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From what little I know of sociology, Karl Marx is considered one of the fathers of sociology, along with Emile Durkheim and Max Weber. Marx is most known for his political views, which don't have a lot of support in current Western thought; are his sociological views similarly treated, or are they still the basis for any substantial portion of modern sociology?

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    $\begingroup$ Max Weber, of course. Weber's The Protestant Ethic and the Spirit of Capitalism is opposite to one of main Marx's thesis regarding the central role of economic aspects of society with respect to other ones. $\endgroup$ – Mauro ALLEGRANZA Nov 16 '17 at 7:10
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    $\begingroup$ Maybe useful: Edward Royce, Classical Social Theory and Modern Society: Marx Durkheim Weber, Rowman & Littlefield (2015) $\endgroup$ – Mauro ALLEGRANZA Nov 16 '17 at 12:11
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    $\begingroup$ I suspect that there is a Marxist influence on Kuhn's Structure of Scientific Revolution; at a broad stretch it could be considered a work of sociology, but where the focus is confined solely to science. $\endgroup$ – Mozibur Ullah Nov 21 '17 at 18:19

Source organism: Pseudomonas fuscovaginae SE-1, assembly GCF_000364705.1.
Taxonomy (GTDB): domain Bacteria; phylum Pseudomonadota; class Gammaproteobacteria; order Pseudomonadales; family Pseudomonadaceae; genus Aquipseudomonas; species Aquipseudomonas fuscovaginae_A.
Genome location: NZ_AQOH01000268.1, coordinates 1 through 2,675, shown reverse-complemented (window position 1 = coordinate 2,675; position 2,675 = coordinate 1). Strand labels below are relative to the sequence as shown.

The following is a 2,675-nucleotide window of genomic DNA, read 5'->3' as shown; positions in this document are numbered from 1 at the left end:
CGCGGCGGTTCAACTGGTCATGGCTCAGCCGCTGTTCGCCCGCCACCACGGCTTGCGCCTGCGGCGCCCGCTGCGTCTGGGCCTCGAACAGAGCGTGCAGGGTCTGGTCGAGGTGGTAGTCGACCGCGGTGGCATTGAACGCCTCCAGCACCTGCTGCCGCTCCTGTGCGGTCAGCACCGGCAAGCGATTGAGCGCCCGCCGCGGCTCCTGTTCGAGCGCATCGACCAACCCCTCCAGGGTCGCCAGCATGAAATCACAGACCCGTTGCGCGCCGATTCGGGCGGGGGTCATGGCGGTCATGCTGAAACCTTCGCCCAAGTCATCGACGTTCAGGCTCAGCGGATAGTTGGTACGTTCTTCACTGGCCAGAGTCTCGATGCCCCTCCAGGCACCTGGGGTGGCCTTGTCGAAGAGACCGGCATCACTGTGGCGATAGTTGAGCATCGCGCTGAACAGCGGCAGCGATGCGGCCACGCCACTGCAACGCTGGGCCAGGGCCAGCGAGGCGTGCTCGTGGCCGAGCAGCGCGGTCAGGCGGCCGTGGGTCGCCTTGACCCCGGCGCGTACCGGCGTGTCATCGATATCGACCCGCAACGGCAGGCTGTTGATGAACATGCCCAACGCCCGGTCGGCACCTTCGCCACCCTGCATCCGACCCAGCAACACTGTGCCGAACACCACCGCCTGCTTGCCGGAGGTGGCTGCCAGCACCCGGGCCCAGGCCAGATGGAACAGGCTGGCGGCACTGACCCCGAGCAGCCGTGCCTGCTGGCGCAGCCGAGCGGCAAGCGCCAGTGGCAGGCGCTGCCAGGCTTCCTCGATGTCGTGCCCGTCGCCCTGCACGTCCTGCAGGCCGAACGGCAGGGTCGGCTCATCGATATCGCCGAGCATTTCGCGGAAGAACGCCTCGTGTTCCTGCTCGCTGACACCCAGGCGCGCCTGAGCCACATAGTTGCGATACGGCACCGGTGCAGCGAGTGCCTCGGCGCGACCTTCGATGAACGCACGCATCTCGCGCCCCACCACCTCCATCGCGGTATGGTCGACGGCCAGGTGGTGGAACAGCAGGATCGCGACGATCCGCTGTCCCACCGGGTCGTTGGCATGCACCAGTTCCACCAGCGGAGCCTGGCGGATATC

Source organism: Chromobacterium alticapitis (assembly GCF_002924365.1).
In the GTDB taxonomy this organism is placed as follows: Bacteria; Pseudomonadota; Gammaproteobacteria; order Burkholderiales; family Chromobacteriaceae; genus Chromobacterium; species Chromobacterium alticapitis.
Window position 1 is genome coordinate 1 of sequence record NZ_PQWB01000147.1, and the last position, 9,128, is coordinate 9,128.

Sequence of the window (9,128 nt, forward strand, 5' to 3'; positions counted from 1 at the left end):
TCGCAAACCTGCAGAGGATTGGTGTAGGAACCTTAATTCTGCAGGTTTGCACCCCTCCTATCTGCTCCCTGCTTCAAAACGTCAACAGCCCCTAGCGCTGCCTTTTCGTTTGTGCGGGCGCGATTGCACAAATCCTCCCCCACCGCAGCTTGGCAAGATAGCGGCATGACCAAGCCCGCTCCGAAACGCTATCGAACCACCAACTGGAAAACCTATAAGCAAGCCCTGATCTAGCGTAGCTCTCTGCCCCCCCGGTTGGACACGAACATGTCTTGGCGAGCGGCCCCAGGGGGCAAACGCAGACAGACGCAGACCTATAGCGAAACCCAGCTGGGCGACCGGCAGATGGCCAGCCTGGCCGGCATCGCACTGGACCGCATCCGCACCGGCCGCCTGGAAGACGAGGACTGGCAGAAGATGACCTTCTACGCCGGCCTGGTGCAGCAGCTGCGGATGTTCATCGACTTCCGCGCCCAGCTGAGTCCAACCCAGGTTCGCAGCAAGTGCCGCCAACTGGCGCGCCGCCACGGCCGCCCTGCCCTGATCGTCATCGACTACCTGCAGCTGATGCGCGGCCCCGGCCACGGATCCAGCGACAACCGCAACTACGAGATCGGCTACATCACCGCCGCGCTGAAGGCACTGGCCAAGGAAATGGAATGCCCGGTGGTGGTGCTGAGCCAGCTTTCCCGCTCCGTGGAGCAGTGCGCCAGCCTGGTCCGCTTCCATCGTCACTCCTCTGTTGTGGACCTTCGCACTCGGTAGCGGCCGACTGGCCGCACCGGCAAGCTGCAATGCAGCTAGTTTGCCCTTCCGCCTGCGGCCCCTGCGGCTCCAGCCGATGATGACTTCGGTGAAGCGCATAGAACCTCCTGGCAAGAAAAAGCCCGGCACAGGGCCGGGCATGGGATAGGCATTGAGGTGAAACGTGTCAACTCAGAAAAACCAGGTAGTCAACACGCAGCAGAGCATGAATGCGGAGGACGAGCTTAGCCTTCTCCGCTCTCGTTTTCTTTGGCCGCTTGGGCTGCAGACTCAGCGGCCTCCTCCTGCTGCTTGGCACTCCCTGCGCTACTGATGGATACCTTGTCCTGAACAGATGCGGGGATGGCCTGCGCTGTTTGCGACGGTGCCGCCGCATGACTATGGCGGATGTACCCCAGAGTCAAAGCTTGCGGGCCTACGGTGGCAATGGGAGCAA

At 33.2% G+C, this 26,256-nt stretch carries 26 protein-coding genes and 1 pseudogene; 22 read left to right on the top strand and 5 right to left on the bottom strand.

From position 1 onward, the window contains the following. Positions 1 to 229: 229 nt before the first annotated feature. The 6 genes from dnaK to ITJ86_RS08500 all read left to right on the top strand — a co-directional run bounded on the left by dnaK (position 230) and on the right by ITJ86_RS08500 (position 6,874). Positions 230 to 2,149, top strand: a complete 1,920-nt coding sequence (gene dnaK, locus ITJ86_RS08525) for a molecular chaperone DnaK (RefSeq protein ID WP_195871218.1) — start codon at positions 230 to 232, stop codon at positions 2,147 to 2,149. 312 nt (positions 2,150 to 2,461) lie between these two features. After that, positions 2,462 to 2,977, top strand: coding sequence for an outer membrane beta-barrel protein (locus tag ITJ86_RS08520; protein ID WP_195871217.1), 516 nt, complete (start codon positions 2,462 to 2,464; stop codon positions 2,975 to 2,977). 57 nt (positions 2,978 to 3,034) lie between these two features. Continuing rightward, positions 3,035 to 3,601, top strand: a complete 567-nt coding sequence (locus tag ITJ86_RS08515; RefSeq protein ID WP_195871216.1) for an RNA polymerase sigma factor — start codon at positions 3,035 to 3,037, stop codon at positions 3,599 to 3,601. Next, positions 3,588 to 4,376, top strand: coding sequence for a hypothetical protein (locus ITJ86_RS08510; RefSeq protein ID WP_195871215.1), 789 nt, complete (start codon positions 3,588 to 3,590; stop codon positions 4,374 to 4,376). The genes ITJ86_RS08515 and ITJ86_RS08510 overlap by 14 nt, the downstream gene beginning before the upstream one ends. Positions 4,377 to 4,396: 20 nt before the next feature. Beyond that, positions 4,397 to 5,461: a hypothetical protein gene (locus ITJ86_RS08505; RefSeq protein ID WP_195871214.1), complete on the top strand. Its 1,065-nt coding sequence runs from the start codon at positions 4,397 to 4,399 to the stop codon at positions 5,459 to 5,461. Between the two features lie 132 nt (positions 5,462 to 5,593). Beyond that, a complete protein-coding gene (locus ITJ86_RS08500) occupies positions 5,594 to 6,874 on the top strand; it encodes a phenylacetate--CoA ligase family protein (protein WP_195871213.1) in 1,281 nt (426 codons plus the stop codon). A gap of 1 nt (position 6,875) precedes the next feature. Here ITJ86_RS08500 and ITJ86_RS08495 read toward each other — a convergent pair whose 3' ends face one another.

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    $\begingroup$ @MoziburUllah I only know the bare essentials about Kuhn. I wanted to let you know that I ran across this interesting book yesterday: "Ideology and Method in Economics", Homa Katouzian, NY Univ.Press, 1980. I have only browsed through it. Kuhn is covered. Marx too. Lakatos, Popper. Katouzian is the type of scholar not seen as much now in Economics. At the time of publication he was Lecturer at Univ. Kent. $\endgroup$ – Gordon Nov 28 '17 at 14:19
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    $\begingroup$ @MoziburUllah From Katouzian's Forward: "...and solving economic and social problems would be incomplete (and often worthless) in total oblivion of their historical and philosophical contexts." $\endgroup$ – Gordon Nov 28 '17 at 14:24